Call PowerShell Commands from VBScript

In this post, we demonstrate how to call PowerShell commands from VBScript. The method discussed here allows us to pass the output of a PowerShell command back into a VBScript variable.

Why would one ever want to call PowerShell commands from VBScript? A variety of possible reasons we are not concerned with. Let us get into the how.

The key to calling PowerShell commands from VBScript is to use a shell object along with the “StdOut.ReadAll” method. Using the shell object we execute the PowerShell command. We then read the resultant output using the “StdOut.ReadAll”¬†method.

Our case study is simple. Find out how many enabled Active Directory user accounts we have in our domain. We want this task integrated into some dino VBScript. It is arguably easier to get a count of enabled AD users using PowerShell than it is using VBScript. This is especially true if you have the ActiveDirectory module readily available. Don’t lose focus. This is just an example.

Here is a simple PowerShell command that gets a count of all enabled AD user accounts.

(get-aduser -filter * | where {$_.enabled -eq 'True'}).count

To integrate this PowerShell command into VBScript, we first need to assign the command string to a VBScript variable. We’ll call it strPSCommand.

strPSCommand = "(get-aduser -filter * | where {$_.enabled -eq 'True'}).count"

We then concatenate “powershell -command”¬†followed by strPSCommand from above into another VBScript variable. We’ll call this one strDOSCommand.

strDOSCommand = "powershell -command " & strPSCommand & ""

Next, we execute the combined command in VBSCript using the Shell object’s Exec method.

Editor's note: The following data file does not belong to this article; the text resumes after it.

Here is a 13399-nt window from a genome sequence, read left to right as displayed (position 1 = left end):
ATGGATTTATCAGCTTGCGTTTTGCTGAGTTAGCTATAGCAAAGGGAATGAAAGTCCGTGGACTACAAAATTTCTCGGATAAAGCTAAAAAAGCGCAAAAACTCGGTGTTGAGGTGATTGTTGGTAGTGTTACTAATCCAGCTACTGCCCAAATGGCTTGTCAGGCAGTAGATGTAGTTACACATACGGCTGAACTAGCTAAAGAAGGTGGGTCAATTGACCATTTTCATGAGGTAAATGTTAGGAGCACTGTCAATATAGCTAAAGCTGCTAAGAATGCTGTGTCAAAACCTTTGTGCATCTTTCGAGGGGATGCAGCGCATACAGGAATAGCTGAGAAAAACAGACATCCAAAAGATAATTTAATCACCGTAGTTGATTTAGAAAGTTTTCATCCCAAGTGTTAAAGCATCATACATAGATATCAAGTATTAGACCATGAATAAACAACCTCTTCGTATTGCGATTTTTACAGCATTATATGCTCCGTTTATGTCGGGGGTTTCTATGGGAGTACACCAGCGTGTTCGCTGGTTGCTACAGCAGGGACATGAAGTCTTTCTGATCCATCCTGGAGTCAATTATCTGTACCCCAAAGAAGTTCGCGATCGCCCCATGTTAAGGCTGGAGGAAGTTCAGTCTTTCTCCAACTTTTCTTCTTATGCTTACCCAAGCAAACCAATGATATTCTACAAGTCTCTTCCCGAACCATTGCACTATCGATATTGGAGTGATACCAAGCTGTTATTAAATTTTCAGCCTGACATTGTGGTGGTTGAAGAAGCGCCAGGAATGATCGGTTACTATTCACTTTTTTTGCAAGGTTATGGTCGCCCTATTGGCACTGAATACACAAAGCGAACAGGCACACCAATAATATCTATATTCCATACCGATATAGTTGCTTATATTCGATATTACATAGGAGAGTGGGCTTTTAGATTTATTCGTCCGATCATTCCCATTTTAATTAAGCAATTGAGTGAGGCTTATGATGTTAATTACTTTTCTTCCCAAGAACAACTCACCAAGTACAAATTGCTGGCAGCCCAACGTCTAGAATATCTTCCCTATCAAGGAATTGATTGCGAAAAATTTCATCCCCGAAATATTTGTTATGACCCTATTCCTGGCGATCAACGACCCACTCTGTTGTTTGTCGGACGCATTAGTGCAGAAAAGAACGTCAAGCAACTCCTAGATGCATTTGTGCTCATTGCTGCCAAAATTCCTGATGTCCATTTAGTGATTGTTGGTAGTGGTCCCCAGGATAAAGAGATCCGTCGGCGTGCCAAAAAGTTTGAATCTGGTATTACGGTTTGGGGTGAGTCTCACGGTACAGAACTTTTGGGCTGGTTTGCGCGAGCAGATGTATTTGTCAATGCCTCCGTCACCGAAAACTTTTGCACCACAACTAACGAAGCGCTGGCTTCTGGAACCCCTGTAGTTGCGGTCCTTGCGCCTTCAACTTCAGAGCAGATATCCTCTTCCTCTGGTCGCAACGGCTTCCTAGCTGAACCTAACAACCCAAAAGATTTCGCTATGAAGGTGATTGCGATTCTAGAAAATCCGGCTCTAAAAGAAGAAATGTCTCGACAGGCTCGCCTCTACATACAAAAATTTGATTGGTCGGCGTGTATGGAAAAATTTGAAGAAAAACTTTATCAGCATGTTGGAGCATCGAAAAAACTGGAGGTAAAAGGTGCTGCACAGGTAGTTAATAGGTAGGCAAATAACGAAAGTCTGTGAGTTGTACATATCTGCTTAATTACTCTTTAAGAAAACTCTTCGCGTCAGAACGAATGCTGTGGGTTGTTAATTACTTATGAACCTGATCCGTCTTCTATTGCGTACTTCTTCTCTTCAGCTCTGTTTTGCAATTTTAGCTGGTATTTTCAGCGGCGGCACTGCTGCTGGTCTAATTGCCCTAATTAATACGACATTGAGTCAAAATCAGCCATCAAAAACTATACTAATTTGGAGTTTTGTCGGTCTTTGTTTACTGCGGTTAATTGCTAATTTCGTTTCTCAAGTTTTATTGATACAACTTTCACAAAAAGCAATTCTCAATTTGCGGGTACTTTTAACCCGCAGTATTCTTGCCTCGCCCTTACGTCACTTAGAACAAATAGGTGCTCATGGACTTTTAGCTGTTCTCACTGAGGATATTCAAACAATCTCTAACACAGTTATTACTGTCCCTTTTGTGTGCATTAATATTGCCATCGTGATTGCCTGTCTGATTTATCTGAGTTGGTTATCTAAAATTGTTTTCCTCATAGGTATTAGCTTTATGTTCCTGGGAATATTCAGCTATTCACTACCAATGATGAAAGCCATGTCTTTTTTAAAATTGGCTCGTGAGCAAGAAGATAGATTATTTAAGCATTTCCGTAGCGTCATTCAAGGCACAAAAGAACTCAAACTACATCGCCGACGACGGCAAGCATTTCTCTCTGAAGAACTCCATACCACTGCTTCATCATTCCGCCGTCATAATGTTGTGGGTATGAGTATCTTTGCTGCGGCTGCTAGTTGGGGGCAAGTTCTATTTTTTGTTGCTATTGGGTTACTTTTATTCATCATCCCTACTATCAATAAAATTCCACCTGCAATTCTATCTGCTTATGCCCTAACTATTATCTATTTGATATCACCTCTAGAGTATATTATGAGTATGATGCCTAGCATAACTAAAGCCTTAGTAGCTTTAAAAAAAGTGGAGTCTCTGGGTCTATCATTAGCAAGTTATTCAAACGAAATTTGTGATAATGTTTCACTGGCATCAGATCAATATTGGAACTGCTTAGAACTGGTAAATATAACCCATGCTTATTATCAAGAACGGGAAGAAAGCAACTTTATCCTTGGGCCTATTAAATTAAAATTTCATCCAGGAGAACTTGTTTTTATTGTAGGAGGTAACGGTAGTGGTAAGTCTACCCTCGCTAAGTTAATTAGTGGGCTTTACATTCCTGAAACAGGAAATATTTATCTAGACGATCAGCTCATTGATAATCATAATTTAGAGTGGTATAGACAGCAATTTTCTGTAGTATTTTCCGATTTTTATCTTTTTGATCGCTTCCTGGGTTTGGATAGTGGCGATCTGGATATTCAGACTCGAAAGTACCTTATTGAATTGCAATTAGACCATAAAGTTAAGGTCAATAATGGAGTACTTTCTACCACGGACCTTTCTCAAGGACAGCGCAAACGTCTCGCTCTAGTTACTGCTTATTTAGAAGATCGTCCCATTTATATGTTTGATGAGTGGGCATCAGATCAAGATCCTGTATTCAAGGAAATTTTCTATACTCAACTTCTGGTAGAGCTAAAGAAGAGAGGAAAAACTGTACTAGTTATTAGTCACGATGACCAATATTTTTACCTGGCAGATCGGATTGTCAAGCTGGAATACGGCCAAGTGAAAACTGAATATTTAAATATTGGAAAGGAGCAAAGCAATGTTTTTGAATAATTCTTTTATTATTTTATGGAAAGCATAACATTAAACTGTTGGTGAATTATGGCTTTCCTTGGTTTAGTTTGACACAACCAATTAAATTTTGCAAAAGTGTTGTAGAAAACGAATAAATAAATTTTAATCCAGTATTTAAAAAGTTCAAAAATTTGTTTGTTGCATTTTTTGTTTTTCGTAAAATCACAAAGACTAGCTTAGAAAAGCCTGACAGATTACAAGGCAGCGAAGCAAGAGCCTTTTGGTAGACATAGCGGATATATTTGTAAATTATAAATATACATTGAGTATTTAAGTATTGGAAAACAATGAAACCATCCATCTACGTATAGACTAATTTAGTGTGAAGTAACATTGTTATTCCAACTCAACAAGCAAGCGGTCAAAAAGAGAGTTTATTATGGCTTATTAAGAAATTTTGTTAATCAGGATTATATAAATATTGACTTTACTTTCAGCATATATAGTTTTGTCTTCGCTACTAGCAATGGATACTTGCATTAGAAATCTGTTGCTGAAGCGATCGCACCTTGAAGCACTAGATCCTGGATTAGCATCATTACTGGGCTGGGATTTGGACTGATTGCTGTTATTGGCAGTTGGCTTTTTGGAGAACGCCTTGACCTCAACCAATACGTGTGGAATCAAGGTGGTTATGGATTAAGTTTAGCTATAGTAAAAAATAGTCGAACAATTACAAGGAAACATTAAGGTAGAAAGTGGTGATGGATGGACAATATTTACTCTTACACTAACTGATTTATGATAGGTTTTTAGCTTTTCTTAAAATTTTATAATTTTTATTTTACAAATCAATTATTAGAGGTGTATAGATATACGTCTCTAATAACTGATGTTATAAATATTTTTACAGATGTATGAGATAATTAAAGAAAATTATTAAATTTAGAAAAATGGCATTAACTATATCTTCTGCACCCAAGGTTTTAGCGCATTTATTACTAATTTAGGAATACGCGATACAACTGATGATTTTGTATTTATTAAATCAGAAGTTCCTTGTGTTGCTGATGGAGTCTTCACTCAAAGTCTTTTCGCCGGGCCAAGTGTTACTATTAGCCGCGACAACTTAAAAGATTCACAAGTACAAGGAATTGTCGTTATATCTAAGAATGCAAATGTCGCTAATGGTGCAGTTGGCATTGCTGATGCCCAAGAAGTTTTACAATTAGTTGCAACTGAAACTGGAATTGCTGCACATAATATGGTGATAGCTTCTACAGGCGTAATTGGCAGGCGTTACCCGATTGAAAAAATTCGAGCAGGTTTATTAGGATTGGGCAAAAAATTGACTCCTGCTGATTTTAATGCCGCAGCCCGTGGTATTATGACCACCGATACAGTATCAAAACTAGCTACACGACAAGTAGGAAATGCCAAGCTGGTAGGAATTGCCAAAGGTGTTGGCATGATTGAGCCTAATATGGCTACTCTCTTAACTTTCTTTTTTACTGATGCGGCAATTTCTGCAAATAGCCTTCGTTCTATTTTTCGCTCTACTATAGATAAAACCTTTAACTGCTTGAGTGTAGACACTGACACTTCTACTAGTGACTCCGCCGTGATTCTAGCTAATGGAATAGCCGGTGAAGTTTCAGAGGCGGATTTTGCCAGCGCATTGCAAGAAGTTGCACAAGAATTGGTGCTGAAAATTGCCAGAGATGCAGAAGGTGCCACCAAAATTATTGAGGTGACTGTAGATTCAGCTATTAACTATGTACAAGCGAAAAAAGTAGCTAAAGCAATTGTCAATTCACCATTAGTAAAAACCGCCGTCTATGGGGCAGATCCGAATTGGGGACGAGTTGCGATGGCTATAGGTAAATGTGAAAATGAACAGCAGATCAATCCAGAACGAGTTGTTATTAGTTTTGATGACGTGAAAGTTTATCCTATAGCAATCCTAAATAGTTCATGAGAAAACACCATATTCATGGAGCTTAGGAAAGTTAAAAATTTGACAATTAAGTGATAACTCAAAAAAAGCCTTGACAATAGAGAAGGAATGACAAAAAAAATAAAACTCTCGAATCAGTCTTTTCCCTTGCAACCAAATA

Set objExec = objShell.Exec(strDOSCommand)

And, finally, we read the PowerShell output using “StdOut.ReadAll” and assign the result to a VBScript variable.

strPSResults = objExec.StdOut.ReadAll

When we put it all together, here is how it looks in VBScript:

' CallPowerShell.vbs
' Call PowerShell from VBScript
' Author: ITomation (
' Version 1.0 - 2015-11-27
' --------------------------------------------'

Option Explicit
Dim strPSCommand
Dim strDOSCommand
Dim objShell
Dim objExec
Dim strPSResults

' Construct PowerShell Command (PS syntax)
strPSCommand = "(get-aduser -filter * | where {$_.enabled -eq 'True'}).count"

' Consruct DOS command to pass PowerShell command (DOS syntax)
strDOSCommand = "powershell -command " & strPSCommand & ""

' Create shell object
Set objShell = CreateObject("Wscript.Shell")

' Execute the combined command
Set objExec = objShell.Exec(strDOSCommand)

' Read output into VBS variable
strPSResults = objExec.StdOut.ReadAll

' Echo results

To run the above VBScript, open a command prompt and execute cscript CallPowerShell.vbs. If the ActiveDirectory module is available on the machine, it should simply import it upon execution.


And, last but not least, the output. A count of active users in a domain, obtained via a PowerShell command, executed from within VBScript.


We can also call entire PowerShell scripts from within VBScript. See Call PowerShell Scripts from VBScript to find out how.

1 thought on “Call PowerShell Commands from VBScript”

  1. Hans-Joachim Bolle

    Thanks, I tried many examples and finally I have one that works with giving back the data to VBS

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